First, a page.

Buddhist teachings talk about having no distinction between “self” and “other.” But they also talk about using meditation to discover one’s “true self.” if we’re trying to diminish the gap between self and other, how does discovering one’s self help in that process? When i meditate, i discover more about myself, but that seems to get in the way of dropping my sense of self. So this confuses me a lot!
Zenkei Blanche Hartman: Yes, the Buddha taught about no distinction between “self” and “other” and he also taught about liberation from the suffering of self-clinging. He taught by sharing his direct experience of liberation. And he taught that a “self” separate from all existence is a construct of the mind and cannot be found in reality. Thus, discovering the “true self” is having the direct experience of identity with all that is; it is “being one with everything.” It is not that we meditate to try to diminish the gap between self and other. Rather, we practice in order to see directly that there never is such a gap in reality. The separation is created by our thoughts and a lifetime of conditioning.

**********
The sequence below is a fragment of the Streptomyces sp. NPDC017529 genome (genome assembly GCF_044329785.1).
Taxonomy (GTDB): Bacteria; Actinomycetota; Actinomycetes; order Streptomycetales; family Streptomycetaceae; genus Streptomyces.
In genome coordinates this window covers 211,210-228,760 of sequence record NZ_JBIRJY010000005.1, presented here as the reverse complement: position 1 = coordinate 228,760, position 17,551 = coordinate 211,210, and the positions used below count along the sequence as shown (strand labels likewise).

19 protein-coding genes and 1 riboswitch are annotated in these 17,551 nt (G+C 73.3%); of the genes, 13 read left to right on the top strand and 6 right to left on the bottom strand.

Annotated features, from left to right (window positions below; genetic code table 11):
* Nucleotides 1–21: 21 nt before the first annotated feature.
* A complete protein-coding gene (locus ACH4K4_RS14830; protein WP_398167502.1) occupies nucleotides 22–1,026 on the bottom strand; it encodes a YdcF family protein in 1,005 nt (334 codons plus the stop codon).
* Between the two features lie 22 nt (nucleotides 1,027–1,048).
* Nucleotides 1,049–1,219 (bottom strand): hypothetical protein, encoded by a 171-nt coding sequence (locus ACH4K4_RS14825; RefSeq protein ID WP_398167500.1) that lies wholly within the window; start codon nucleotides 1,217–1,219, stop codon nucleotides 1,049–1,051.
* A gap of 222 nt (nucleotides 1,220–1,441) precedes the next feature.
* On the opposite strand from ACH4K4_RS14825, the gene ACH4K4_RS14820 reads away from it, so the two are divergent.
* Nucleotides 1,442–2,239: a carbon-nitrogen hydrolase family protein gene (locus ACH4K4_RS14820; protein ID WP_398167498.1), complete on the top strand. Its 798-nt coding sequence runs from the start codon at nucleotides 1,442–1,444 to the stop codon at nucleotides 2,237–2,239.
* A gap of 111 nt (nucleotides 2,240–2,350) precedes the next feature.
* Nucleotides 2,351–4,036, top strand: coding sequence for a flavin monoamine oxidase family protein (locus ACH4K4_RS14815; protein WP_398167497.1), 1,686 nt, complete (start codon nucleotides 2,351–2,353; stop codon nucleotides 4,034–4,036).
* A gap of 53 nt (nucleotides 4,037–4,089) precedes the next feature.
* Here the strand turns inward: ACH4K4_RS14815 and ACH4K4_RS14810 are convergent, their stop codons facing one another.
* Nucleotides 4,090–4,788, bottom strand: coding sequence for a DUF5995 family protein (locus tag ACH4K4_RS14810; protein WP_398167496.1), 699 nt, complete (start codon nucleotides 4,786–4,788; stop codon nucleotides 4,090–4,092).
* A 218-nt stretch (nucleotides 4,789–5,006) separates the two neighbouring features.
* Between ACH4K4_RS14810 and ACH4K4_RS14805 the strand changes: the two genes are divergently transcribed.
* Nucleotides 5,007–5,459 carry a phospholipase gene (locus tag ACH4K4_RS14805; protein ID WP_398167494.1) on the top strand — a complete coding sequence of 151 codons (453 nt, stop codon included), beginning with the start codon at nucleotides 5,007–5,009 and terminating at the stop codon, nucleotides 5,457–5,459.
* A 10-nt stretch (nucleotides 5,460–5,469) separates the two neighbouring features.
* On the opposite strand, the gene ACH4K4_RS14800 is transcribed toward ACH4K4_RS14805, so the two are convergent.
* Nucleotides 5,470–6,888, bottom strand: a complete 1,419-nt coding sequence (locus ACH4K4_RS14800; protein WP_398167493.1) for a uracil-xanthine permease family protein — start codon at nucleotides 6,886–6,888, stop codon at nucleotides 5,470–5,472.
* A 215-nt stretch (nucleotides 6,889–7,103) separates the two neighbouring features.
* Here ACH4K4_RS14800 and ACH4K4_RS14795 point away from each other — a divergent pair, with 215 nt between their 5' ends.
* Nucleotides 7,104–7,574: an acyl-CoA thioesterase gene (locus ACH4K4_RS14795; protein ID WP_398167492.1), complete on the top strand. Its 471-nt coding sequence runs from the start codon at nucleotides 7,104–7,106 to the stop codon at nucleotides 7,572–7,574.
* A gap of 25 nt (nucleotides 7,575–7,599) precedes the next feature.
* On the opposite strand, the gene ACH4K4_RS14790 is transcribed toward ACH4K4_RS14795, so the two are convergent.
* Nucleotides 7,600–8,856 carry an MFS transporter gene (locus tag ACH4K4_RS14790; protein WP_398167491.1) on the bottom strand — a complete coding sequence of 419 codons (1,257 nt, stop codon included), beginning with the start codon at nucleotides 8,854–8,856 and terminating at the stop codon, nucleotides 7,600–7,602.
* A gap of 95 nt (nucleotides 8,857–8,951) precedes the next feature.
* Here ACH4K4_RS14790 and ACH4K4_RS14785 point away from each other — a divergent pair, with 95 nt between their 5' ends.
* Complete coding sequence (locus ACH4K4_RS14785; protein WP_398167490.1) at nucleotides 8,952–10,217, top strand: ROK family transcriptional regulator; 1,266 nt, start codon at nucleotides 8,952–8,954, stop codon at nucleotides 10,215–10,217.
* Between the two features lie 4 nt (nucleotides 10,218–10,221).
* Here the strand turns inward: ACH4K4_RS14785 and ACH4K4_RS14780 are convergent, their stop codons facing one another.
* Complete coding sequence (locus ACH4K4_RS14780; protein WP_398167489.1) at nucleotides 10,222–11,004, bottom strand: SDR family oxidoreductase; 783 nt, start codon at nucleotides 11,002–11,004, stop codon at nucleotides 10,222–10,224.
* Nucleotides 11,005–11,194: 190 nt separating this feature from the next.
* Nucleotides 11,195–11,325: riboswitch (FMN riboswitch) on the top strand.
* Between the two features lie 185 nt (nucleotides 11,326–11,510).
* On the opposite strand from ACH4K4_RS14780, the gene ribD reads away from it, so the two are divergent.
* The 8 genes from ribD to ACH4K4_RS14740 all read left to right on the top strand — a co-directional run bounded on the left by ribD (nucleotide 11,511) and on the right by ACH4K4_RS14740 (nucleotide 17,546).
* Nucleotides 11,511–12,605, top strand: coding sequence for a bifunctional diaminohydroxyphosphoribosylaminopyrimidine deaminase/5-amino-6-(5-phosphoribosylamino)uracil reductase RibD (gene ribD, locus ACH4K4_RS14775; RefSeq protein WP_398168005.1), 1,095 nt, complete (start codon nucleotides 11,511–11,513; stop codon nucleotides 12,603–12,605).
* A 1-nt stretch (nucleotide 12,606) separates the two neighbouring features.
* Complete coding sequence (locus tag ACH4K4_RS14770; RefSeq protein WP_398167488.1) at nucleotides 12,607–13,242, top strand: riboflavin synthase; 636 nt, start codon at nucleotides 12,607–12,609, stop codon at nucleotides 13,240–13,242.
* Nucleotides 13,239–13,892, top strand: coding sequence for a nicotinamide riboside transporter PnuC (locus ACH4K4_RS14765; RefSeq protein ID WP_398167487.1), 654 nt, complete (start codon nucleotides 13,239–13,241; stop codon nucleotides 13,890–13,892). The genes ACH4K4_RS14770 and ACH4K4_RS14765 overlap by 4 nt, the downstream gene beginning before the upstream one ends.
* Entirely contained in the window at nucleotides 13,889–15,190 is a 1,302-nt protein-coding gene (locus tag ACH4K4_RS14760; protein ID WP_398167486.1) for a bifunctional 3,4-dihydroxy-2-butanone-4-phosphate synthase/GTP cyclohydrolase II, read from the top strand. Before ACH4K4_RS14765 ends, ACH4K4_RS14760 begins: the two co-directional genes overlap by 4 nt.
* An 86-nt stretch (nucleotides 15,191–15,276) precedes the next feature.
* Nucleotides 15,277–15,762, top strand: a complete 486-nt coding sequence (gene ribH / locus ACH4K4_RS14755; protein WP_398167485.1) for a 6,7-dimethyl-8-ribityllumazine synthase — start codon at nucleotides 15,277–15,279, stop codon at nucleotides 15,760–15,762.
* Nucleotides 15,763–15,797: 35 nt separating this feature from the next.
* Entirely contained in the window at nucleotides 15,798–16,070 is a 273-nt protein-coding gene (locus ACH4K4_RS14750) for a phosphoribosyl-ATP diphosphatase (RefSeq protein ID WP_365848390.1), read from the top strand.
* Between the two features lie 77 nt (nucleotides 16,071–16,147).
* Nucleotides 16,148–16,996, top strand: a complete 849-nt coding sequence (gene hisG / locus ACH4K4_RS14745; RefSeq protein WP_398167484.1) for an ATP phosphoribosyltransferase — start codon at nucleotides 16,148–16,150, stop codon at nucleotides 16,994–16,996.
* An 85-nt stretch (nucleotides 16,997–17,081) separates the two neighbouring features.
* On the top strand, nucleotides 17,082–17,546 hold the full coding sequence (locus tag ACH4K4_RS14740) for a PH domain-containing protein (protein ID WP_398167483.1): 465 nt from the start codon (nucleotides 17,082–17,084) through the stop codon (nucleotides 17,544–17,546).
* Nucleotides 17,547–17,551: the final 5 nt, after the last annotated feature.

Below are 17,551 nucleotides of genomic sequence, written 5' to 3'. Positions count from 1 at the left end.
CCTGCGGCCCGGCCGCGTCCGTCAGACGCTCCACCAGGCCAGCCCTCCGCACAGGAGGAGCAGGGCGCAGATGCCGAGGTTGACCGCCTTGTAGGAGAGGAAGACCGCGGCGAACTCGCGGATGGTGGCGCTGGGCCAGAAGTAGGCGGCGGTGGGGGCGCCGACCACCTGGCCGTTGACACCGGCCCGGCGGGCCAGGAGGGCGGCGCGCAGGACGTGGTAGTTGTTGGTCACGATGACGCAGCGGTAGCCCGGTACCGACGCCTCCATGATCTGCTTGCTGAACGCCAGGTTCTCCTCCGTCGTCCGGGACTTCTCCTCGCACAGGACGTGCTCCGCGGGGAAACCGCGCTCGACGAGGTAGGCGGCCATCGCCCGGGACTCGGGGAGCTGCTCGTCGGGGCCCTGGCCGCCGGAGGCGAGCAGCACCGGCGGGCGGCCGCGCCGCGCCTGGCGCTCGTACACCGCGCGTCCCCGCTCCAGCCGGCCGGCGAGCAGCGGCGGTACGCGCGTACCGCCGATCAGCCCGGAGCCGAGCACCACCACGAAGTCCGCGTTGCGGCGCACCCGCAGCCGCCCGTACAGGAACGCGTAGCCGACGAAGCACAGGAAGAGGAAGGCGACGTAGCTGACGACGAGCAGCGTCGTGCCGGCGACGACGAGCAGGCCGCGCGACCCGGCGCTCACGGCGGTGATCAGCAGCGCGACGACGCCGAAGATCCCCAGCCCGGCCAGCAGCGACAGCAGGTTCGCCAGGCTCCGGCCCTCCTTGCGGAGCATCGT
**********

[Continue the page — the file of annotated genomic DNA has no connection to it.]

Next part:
Excerpted from the Spring 2013 issue of Buddhadharma: The Practitioner's Quarterly, available on newsstands and by subscription.
Zenkei Blanche Hartman is former abbot of the San Francisco Zen Center.
Geshe Tenzin Wangyal Rinpoche is a lineage holder of the Bön Dzogchen tradition of Tibet.
Narayan Liebenson Grady is a guiding teacher at Cambridge Insight Meditation Center.